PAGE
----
Pitt County Public Schools
Pitt County Schools (formerly Greenville City and Pitt County school systems) is one of a handful of North Carolina school districts that has remained under a federal desegregation order to eliminate all racially discriminatory policies and practices since 1970.
Update in Everett v. Pitt County Schools: Fourth Circuit Court of Appeals Rules in favor of Pitt County Coalition for the Education of Black Children on School Desegregation Case
Read Press Release.
On May 7, the Fourth Circuit Court of Appeals issued a
published opinion in Everett et al. v.
Pitt County Board of Education affirming the efforts of African American parents
and community members to stop Pitt County Schools from implementing its 2011-12
student reassignment. The UNC Center for
Civil Rights represents the Pitt Coalition for Educating Black Children and several
individual parents of children attending Pitt County Schools.
“This is a great victory
for the people,” said Mark Dorosin, Managing Attorney at the Center. “The court
affirmed what decades of desegregation law, from Brown vs. Board of Ed. to the present, require: that a school
district which remains under a desegregation order has an affirmative duty to
eliminate the vestiges of racial discrimination, and until the court rules that
the district has fulfilled that duty, current racial disparities are presumed
to be the result of the past unconstitutional conduct.”
Of note: The Department of Justice also recently rejected Pitt County's preclearance submission for a law that would have reduced the Board of Education from twelve to seven members. The Center submitted a comment on behalf of Plaintiffs, noting that the change would compound the marginalization of African American voters that Plaintiffs experienced while urging PCS to meet its desegregation obligations. The DOJ determined that the voting change would have a retrogressive effect on minority voting power. The Center will release a copy of its submission and the DOJ's decision shortly.
In 2006, a group of predominantly white parents challenged the continuing viability of these orders in a complaint against Pitt County Schools filed with the U.S. Department of Education. The complaint claimed that the Pitt County School Board's 2006-07 student assignment plan and its 2007 student attendance area policy were inconsistent with federal court 1970 desegregation orders and challenged the ongoing applicability of those orders.
To resolve the OCR complaint, the School Board sought clarification from the United States District Court for the Eastern District of N.C. on the applicability of desegregation court orders that had not been disturbed since the 1970s. In addition, the School Board sought approval of its 2006-07 redistricting plan and its 2007 attendance policy, arguing that the plan and policy were authorized by law and that they were consistent with ongoing desegregation orders governing student assignment in Pitt County. After the School Board filed these pleadings, the federal district court invited all interested parties to appear in court to respond to the Board's motions.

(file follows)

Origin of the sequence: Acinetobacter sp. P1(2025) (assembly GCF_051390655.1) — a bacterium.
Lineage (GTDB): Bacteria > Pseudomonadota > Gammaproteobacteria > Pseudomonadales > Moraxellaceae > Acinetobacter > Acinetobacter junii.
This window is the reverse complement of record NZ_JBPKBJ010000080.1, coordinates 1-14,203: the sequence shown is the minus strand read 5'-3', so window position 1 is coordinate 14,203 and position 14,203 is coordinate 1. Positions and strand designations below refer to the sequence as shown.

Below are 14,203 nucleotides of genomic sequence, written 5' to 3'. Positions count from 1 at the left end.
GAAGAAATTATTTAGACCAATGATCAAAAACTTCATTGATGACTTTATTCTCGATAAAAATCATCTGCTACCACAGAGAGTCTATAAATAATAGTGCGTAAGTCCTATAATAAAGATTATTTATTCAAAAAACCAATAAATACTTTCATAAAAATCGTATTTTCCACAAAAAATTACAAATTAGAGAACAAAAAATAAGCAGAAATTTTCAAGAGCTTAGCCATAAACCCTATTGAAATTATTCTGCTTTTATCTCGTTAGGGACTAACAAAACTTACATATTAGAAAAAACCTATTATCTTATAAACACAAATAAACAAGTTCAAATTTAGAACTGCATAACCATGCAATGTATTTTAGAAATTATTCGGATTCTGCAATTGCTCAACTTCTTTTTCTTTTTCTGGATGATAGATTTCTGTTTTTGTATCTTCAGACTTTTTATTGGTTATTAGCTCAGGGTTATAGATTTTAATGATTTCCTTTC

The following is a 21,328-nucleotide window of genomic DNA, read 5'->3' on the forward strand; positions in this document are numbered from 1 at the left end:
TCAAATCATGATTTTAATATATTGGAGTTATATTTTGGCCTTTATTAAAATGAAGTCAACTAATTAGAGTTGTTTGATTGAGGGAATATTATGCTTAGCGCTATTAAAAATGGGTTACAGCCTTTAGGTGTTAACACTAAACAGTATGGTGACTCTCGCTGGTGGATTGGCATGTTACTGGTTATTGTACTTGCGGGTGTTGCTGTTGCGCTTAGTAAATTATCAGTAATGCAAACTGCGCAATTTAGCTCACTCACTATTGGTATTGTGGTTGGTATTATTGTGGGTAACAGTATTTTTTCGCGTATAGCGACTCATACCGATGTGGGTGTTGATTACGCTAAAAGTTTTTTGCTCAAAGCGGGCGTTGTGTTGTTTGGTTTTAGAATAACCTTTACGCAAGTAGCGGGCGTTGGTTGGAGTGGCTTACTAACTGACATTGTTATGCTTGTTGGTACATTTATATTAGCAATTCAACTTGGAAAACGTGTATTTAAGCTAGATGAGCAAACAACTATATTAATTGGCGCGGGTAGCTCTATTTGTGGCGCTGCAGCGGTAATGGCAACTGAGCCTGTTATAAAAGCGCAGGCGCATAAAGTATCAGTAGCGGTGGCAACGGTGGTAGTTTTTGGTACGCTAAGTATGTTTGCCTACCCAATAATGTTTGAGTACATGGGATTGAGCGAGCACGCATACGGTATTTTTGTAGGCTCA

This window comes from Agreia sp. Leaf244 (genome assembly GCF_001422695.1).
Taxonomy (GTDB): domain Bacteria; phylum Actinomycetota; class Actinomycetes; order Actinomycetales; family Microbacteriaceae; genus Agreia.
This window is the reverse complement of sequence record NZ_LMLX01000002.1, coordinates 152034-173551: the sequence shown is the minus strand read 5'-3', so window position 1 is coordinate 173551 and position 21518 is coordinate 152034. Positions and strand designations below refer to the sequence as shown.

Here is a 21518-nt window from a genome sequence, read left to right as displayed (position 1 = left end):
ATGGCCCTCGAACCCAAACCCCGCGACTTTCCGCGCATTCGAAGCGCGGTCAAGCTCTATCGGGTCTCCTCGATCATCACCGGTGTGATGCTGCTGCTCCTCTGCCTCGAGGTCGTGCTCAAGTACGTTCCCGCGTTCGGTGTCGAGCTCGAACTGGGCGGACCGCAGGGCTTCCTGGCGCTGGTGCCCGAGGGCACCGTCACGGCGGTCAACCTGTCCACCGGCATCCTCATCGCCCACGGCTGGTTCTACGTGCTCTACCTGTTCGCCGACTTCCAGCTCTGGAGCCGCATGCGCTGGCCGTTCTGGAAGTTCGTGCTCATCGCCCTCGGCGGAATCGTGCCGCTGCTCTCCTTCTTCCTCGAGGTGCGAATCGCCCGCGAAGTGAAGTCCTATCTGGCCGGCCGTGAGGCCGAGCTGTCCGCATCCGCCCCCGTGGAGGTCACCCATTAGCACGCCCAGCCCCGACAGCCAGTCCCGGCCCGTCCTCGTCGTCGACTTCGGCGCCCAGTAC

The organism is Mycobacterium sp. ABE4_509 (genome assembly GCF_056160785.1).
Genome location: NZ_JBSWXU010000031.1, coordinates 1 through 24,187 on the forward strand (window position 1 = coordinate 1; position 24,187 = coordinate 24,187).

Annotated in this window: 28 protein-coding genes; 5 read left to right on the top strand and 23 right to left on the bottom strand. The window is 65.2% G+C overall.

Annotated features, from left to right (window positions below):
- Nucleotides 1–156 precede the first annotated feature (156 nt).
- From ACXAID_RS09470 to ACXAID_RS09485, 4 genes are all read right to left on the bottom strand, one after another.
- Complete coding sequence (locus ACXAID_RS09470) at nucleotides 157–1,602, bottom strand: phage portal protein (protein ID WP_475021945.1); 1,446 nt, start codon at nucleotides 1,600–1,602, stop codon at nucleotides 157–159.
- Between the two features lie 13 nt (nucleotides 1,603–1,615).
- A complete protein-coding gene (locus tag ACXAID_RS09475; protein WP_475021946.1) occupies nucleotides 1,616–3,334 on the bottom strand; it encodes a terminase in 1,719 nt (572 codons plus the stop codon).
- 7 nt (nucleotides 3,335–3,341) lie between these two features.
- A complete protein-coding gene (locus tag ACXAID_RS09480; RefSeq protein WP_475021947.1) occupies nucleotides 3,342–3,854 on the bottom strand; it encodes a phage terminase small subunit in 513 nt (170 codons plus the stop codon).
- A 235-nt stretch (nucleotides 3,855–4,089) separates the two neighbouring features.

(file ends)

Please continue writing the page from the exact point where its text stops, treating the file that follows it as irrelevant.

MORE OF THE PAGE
The Center for Civil Rights intervened in the case and appeared on behalf of four black families and the Pitt County Coalition for Educating Black Children in support of the School Board's actions. To read our brief and the press release issued by the Center's co-counsel, the Lawyers' Committee for Civil Rights Under Law, please click on the following link.
At the July 9, 2008 hearing, the district court concluded that discovery and additional evidence was necessary for it to rule on the Board's motions. Just prior to the hearing, the parents' association filed a motion requesting a unitary status determination. Because the plaintiffs in the original 1965 and 1969 desegregation actions had aged out of the system, the Center for Civil Rights identified new plaintiffs and successfully moved to substitute these plaintiffs in the current action. Read our motion and brief. ()
In August 2008, the parents' association filed a motion for declaratory judgment, injunctive relief against future race conscious reassignment plans, and a motion to stay discovery. The Center, on behalf of our clients, filed a response opposing these motions. On October 6, 2008 the Court denied the parents' motions. To read our response and the Court's order, click on the following links.
Thereafter, the Center, on behalf of its clients, engaged in discovery, a period of time when the parties to litigation collect evidence to prove their claims in court. The Center began collecting evidence on the question of unitary status. After several months of discovery and mediation, the parties reached an agreement. A signed consent decree was filed with the district court on November 4, 2009.
The court-approved settlement found that the desegregation orders are still applicable and requiring the Board report back to the court by December 31, 2012 about its elimination of the remaining vestiges of discrimination. The Center is providing ongoing legal and research assistance to the Coalition as the school district develops a path towards unitary status.
Continue to enable the Coalition to play a meaningful and informed role in the 2010 student assignment process and the development of a plan to achieve unitary status.
Continue to provide community education and advocacy resources about the benefits of diversity in K-12 public education.
Partner with the Kirwan Institute for the Study of Race and Ethnicity at The Ohio State University to further our advocacy and community education work.